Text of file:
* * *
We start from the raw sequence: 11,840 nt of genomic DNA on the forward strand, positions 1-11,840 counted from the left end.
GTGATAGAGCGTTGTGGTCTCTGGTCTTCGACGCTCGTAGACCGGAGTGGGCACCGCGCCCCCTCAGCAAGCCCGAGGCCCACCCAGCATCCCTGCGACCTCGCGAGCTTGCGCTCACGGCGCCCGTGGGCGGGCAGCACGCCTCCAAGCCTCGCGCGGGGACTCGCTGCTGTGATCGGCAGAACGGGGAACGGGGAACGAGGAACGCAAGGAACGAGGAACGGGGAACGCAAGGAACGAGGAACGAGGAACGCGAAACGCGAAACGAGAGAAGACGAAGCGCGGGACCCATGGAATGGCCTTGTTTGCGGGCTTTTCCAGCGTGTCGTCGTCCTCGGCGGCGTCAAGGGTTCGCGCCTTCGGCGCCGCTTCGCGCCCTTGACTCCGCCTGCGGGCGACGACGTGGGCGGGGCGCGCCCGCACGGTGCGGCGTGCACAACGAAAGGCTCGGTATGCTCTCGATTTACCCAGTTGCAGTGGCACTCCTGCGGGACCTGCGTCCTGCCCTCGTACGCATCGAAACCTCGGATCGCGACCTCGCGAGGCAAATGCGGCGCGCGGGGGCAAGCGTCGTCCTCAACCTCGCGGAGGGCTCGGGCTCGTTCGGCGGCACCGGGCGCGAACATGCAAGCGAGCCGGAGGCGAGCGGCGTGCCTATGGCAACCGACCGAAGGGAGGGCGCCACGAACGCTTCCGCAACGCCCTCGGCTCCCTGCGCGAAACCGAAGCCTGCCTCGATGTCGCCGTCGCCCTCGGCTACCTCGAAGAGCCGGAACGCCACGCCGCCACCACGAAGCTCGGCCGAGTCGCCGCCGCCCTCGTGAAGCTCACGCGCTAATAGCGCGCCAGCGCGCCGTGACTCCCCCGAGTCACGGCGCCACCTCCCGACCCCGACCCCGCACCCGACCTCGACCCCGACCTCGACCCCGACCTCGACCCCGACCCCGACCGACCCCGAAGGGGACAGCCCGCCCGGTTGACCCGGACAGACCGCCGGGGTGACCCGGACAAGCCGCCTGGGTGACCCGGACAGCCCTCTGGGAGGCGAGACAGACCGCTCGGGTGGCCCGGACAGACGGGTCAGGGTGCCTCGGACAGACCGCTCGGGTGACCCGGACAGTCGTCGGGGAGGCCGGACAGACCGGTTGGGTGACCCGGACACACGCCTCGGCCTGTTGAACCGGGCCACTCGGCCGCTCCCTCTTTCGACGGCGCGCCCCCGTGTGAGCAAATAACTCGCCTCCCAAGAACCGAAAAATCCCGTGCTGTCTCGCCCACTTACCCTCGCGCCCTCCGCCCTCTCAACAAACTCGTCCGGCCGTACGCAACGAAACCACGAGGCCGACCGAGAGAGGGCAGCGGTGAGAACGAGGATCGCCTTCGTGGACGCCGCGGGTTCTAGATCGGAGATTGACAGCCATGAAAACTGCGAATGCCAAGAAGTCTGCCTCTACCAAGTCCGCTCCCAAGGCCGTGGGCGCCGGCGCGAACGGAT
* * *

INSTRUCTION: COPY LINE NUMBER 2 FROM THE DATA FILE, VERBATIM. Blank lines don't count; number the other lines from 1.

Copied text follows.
GTGATAGAGCGTTGTGGTCTCTGGTCTTCGACGCTCGTAGACCGGAGTGGGCACCGCGCCCCCTCAGCAAGCCCGAGGCCCACCCAGCATCCCTGCGACCTCGCGAGCTTGCGCTCACGGCGCCCGTGGGCGGGCAGCACGCCTCCAAGCCTCGCGCGGGGACTCGCTGCTGTGATCGGCAGAACGGGGAACGGGGAACGAGGAACGCAAGGAACGAGGAACGGGGAACGCAAGGAACGAGGAACGAGGAACGCGAAACGCGAAACGAGAGAAGACGAAGCGCGGGACCCATGGAATGGCCTTGTTTGCGGGCTTTTCCAGCGTGTCGTCGTCCTCGGCGGCGTCAAGGGTTCGCGCCTTCGGCGCCGCTTCGCGCCCTTGACTCCGCCTGCGGGCGACGACGTGGGCGGGGCGCGCCCGCACGGTGCGGCGTGCACAACGAAAGGCTCGGTATGCTCTCGATTTACCCAGTTGCAGTGGCACTCCTGCGGGACCTGCGTCCTGCCCTCGTACGCATCGAAACCTCGGATCGCGACCTCGCGAGGCAAATGCGGCGCGCGGGGGCAAGCGTCGTCCTCAACCTCGCGGAGGGCTCGGGCTCGTTCGGCGGCACCGGGCGCGAACATGCAAGCGAGCCGGAGGCGAGCGGCGTGCCTATGGCAACCGACCGAAGGGAGGGCGCCACGAACGCTTCCGCAACGCCCTCGGCTCCCTGCGCGAAACCGAAGCCTGCCTCGATGTCGCCGTCGCCCTCGGCTACCTCGAAGAGCCGGAACGCCACGCCGCCACCACGAAGCTCGGCCGAGTCGCCGCCGCCCTCGTGAAGCTCACGCGCTAATAGCGCGCCAGCGCGCCGTGACTCCCCCGAGTCACGGCGCCACCTCCCGACCCCGACCCCGCACCCGACCTCGACCCCGACCTCGACCCCGACCTCGACCCCGACCCCGACCGACCCCGAAGGGGACAGCCCGCCCGGTTGACCCGGACAGACCGCCGGGGTGACCCGGACAAGCCGCCTGGGTGACCCGGACAGCCCTCTGGGAGGCGAGACAGACCGCTCGGGTGGCCCGGACAGACGGGTCAGGGTGCCTCGGACAGACCGCTCGGGTGACCCGGACAGTCGTCGGGGAGGCCGGACAGACCGGTTGGGTGACCCGGACACACGCCTCGGCCTGTTGAACCGGGCCACTCGGCCGCTCCCTCTTTCGACGGCGCGCCCCCGTGTGAGCAAATAACTCGCCTCCCAAGAACCGAAAAATCCCGTGCTGTCTCGCCCACTTACCCTCGCGCCCTCCGCCCTCTCAACAAACTCGTCCGGCCGTACGCAACGAAACCACGAGGCCGACCGAGAGAGGGCAGCGGTGAGAACGAGGATCGCCTTCGTGGACGCCGCGGGTTCTAGATCGGAGATTGACAGCCATGAAAACTGCGAATGCCAAGAAGTCTGCCTCTACCAAGTCCGCTCCCAAGGCCGTGGGCGCCGGCGCGAACGGAT